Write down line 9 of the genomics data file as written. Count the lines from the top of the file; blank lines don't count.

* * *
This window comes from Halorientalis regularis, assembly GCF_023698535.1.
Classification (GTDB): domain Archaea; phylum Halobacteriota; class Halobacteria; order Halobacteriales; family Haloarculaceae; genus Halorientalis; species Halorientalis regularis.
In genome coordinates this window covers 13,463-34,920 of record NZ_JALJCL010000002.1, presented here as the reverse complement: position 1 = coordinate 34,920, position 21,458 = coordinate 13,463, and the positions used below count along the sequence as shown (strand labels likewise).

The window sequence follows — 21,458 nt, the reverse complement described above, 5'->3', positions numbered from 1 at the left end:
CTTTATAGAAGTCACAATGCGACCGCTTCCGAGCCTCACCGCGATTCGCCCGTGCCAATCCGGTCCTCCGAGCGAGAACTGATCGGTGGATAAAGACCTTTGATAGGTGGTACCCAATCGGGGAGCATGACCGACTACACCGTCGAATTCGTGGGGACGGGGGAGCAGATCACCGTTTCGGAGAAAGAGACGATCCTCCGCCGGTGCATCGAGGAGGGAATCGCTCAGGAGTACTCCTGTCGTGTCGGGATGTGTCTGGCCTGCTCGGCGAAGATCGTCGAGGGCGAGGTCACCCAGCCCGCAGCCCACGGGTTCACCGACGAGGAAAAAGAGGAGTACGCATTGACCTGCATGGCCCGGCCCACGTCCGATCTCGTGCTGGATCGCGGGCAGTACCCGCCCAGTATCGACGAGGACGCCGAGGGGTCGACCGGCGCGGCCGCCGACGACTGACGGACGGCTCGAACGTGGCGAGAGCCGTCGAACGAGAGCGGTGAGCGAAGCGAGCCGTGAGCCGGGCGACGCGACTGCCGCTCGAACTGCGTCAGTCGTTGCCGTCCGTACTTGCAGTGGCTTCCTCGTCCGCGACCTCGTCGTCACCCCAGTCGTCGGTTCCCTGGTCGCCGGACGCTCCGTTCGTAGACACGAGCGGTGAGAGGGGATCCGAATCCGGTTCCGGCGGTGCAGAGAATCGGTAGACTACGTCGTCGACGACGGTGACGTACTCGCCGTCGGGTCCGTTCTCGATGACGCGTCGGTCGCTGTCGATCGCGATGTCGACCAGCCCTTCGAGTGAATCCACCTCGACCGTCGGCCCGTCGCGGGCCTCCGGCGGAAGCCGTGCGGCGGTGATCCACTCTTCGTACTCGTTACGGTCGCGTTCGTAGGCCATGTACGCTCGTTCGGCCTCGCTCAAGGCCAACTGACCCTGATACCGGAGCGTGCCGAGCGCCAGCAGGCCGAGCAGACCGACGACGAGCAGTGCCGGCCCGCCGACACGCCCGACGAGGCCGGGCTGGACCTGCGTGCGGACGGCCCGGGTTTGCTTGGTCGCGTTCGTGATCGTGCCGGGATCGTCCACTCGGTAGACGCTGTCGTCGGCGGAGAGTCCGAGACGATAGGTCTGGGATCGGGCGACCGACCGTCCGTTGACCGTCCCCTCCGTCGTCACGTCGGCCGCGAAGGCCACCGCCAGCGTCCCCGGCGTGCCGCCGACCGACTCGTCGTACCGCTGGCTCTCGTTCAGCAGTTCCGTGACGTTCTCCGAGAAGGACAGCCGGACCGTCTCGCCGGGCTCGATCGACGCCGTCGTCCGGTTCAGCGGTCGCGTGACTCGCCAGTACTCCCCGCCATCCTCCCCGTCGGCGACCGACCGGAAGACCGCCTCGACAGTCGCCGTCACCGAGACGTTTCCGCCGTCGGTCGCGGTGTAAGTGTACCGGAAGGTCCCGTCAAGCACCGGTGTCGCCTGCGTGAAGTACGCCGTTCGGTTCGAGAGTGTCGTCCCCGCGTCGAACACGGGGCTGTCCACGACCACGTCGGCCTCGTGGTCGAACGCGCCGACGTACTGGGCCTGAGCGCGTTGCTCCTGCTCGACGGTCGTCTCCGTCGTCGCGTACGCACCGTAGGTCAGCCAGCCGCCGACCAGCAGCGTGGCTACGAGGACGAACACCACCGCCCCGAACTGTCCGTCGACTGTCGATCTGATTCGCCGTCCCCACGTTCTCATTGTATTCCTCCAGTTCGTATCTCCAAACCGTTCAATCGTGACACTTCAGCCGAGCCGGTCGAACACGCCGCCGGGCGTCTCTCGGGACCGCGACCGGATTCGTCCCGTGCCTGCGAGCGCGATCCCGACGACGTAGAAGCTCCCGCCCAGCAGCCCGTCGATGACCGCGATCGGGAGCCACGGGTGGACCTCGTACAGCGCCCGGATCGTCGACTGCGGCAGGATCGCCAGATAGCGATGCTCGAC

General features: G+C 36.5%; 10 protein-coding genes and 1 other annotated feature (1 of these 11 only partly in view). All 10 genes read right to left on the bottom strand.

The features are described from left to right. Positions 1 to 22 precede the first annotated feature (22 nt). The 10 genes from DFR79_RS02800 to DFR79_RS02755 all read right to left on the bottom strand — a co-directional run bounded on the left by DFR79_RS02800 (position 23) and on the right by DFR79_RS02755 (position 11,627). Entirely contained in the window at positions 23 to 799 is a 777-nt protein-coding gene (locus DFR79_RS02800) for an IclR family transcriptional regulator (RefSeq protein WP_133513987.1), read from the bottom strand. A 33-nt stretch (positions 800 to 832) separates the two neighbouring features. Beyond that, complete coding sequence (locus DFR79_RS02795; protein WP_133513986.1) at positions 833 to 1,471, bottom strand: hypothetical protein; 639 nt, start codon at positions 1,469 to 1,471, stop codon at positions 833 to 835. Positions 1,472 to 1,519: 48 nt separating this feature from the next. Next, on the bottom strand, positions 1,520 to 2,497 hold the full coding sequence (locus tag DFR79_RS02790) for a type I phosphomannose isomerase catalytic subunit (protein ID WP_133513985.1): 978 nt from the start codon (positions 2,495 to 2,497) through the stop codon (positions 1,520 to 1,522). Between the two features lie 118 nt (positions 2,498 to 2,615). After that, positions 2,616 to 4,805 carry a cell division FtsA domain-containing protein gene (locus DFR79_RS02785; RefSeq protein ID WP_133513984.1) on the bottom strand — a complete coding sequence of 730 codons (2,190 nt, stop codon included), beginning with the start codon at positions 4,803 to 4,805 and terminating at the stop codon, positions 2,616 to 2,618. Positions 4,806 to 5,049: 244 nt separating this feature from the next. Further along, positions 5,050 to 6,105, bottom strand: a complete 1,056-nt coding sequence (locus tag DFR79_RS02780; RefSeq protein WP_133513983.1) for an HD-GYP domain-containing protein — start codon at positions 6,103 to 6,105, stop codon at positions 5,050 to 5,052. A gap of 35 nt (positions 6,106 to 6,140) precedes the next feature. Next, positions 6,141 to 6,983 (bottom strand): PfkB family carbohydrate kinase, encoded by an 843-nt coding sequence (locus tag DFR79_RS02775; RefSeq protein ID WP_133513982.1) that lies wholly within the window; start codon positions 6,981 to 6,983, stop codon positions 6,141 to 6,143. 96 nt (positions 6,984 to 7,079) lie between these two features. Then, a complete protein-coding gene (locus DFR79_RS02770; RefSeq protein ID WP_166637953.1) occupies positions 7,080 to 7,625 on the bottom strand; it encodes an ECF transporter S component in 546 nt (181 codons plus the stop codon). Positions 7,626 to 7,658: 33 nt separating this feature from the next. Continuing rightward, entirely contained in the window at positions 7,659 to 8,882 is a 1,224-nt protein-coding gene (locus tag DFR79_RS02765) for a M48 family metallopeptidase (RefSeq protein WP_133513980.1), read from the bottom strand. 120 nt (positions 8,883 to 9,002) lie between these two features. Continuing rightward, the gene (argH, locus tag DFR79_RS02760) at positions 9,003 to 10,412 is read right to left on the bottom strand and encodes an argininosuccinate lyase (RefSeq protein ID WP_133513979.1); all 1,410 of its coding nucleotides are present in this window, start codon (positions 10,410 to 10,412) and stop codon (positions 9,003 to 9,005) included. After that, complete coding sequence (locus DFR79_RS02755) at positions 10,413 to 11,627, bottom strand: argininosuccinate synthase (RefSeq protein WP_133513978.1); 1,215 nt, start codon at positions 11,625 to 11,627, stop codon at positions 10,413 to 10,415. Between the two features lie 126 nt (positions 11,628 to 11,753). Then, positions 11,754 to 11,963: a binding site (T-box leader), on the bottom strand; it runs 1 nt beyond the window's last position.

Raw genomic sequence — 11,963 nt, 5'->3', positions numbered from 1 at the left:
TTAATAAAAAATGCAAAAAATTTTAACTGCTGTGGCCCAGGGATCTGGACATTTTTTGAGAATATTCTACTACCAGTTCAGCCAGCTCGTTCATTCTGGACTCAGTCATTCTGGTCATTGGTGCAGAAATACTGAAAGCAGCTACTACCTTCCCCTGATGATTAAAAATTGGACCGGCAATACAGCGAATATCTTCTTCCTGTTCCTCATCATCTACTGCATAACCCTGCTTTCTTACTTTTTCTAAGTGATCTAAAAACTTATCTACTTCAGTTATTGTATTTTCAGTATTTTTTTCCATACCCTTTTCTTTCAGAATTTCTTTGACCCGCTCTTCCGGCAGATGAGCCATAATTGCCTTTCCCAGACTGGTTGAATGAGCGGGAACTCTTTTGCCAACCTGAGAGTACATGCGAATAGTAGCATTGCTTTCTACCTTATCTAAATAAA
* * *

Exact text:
TTAATAAAAAATGCAAAAAATTTTAACTGCTGTGGCCCAGGGATCTGGACATTTTTTGAGAATATTCTACTACCAGTTCAGCCAGCTCGTTCATTCTGGACTCAGTCATTCTGGTCATTGGTGCAGAAATACTGAAAGCAGCTACTACCTTCCCCTGATGATTAAAAATTGGACCGGCAATACAGCGAATATCTTCTTCCTGTTCCTCATCATCTACTGCATAACCCTGCTTTCTTACTTTTTCTAAGTGATCTAAAAACTTATCTACTTCAGTTATTGTATTTTCAGTATTTTTTTCCATACCCTTTTCTTTCAGAATTTCTTTGACCCGCTCTTCCGGCAGATGAGCCATAATTGCCTTTCCCAGACTGGTTGAATGAGCGGGAACTCTTTTGCCAACCTGAGAGTACATGCGAATAGTAGCATTGCTTTCTACCTTATCTAAATAAA